November 22, 2021 

‘We’re all energy givers’: Inside the culture that makes Columbia an Ivy League contender

The Lions prepare to challenge the Ivy duopoly

WASHINGTON, D.C. – In the locker room after Columbia’s dramatic 66-56 double-overtime victory at Georgetown on Sunday, the Lions celebrated junior point guard Carly Rivera’s singular performance. The Arlington, Virginia, native scored all 12 of her points in overtime and added six rebounds, four assists and four steals in front of a sizeable contingent of family and friends.

“Hold on, hold on,” Rivera said. “Thank you, everybody, but I want to give it to Hardy. This is Hardy’s home game just as much as it’s mine, and Hardy, first minutes out here this season!”

Hardy is Rivera’s classmate Madison Hardy, a Gaithersburg, Maryland, native who played one minute and seven seconds against Georgetown. An injury kept her out of the Lions’ first four games, but she returned to the lineup ahead of schedule to help the Lions improve to 5-0 this season for the first time in program history.

Four of those victories have come on the road, including at Clemson on Nov. 14 and at Georgetown on Sunday. The Lions’ depth has been particularly notable, with three different players leading the team in scoring across the five games and seven players cracking double figures at least once. As a result, Columbia vaulted from unranked to No. 14 in College Insider’s mid-major top 25 poll last week and has a chance to become the top-ranked Ivy League team this week.

The Lions were expected to be one of the more cohesive teams in the Ivy League early in the season, as they returned a league-high 81% of their scoring and 80% of their minutes from 2019-20. But this hot start is about more than an experienced roster: It shows how far Columbia’s culture has come since head coach Megan Griffith took over in March 2016.

To put it simply, the rebuild is done, and the Lions are set to contend for championships this season and beyond.

Griffith’s tenure began after Columbia went 1-13 in Ivy League play in 2015-16, its fourth straight season with three or fewer wins in Ivy League play. The Lions won three and two conference games in her first two seasons, finally got four wins in 2018-19 and broke through for real in 2019-20. Behind Second Team All-Ivy players Abbey Hsu and Sienna Durr—both of whom are back this season—Columbia went 8-6 in conference play and earned the No. 4 seed in the Ivy League tournament before it was canceled due to COVID-19.

Since 2016, Griffith has oriented the program around the motto “EDGE,” which stands for energy, discipline, grit and excellence. Over time, people around the program say, the team has come to look more and more like Griffith, who was a three-year captain at Columbia and ranks in the top ten in program history in points, assists, steals, free-throw shooting percentage, 3-pointers made and games started.

“I’m pretty intense and fiery, and I think that this team has taken on my personality a lot,” Griffith told The Next on Sunday. “But they’ve made it their own, too, and they’ve made me better.”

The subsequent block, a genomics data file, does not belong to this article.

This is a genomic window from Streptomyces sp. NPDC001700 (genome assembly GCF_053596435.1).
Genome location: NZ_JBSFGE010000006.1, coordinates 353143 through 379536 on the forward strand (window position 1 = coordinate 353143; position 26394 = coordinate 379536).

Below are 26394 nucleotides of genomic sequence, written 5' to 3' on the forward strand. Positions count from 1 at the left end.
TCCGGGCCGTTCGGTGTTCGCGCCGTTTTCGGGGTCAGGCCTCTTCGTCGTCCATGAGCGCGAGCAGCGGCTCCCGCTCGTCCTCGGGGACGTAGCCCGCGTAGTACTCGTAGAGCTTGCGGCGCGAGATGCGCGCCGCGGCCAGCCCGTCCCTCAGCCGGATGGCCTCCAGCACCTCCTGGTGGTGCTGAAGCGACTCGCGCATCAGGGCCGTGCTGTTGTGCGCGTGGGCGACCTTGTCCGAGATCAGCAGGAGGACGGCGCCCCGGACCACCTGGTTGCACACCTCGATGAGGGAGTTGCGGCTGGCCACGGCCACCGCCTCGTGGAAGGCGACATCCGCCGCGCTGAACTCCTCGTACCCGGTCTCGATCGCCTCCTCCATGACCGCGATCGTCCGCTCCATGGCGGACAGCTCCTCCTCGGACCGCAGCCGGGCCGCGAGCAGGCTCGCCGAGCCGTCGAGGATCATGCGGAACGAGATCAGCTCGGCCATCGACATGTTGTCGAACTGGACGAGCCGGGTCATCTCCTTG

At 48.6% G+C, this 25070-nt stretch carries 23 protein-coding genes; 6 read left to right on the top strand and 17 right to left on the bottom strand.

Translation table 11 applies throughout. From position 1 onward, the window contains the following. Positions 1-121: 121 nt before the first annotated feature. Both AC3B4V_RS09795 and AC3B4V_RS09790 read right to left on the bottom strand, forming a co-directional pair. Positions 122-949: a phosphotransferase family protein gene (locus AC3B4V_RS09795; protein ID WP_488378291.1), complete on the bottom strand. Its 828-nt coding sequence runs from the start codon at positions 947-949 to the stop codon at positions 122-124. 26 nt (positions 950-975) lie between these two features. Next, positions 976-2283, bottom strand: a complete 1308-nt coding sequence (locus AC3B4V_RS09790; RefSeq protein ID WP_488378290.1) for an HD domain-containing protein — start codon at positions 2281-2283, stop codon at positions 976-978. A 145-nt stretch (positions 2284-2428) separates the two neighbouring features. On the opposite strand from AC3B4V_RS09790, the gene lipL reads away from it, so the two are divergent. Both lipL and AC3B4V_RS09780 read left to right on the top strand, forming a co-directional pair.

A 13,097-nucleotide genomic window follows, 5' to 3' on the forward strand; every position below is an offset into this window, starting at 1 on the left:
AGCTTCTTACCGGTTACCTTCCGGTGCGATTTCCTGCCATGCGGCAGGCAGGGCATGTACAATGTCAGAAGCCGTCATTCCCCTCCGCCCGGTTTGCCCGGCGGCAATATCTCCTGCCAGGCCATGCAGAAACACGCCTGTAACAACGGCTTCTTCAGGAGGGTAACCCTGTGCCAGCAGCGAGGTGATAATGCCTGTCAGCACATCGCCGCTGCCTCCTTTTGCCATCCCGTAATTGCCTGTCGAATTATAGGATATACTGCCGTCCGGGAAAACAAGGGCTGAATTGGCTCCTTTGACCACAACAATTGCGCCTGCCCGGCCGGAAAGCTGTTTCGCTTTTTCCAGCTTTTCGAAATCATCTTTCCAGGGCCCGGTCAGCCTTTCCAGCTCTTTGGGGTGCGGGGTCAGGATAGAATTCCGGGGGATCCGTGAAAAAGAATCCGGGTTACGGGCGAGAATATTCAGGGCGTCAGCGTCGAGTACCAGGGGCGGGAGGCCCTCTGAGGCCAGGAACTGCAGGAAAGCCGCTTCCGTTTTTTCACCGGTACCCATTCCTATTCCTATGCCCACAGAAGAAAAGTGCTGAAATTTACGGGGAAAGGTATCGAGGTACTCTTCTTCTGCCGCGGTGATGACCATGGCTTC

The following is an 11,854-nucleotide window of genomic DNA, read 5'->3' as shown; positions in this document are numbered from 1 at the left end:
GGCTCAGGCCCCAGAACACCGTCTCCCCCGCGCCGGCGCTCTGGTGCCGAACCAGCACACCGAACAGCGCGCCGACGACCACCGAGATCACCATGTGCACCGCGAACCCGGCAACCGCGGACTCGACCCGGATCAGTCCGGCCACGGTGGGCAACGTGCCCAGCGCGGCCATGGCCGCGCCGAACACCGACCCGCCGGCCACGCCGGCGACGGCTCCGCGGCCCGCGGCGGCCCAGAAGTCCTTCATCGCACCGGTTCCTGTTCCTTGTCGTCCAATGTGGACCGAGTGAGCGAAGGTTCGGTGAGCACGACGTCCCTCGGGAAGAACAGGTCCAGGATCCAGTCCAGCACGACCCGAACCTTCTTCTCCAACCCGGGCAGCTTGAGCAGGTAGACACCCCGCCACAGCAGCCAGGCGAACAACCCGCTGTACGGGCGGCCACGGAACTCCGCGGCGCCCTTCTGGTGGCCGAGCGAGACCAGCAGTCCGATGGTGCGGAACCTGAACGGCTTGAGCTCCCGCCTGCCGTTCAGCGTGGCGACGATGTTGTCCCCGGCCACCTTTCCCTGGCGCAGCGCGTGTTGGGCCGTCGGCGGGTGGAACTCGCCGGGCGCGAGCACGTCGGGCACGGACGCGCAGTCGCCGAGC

“As more time has gone by, the more bought in everybody has been to what Coach G has been telling us and our mantra, EDGE,” Rivera added. “And so the more people that we keep getting bought in is really just elevating our culture and bringing us closer, making us 15 [people playing] as one, which is something really special.”

As a result, the difference between this season’s Columbia team and that of just a few seasons prior is “night and day, I’ll be honest,” assistant coach Cy Lippold told The Next. Lippold is in her first season with the Lions but played against them from 2015-19 as a point guard at Dartmouth.

“My freshman year, before Coach G took over the Columbia program, Columbia was an easy win for us and we weren’t even the best in the Ivy League. … She from the very beginning has turned this program around, and now to be full circle and come back six years after she’s built it up, it’s really, really awesome to see the talent that she’s brought in and … the level of commitment and culture that has been built in this program.”

Talking about a team’s culture sometimes feels nebulous because there’s no direct way to measure it and it looks different in every program. So here are five moments that show what goes into Columbia’s brand of championship culture.


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Vocal warmups

When Columbia took the court for practice on Saturday, one thing was immediately apparent: The gym was not going to be quiet for the rest of the afternoon. The players warmed up their communication as they stretched, beginning each movement with a call-and-response: “Frankensteins! Ready?” “Ready!” And as they did each stretch, every player practiced her on-court communication, rotating through phrases such as “I’ve got your help,” “Switch” and “Watch screen!”

The communication continued from there, as every player was expected to talk both on the court and on the sideline. When a coach called out a play, everyone repeated it back, and when a coach asked a question of the whole team, everyone answered out loud.

Unsurprisingly, that carried over into Sunday’s game and produced a vocal and engaged bench. Several players who haven’t played many minutes this season stood all game long, pointing out things on the court and cheering for their teammates. And from the start, Columbia’s defense was locked in and communicating, forcing multiple Georgetown shot clock violations and scoring 11 points off turnovers in the first half.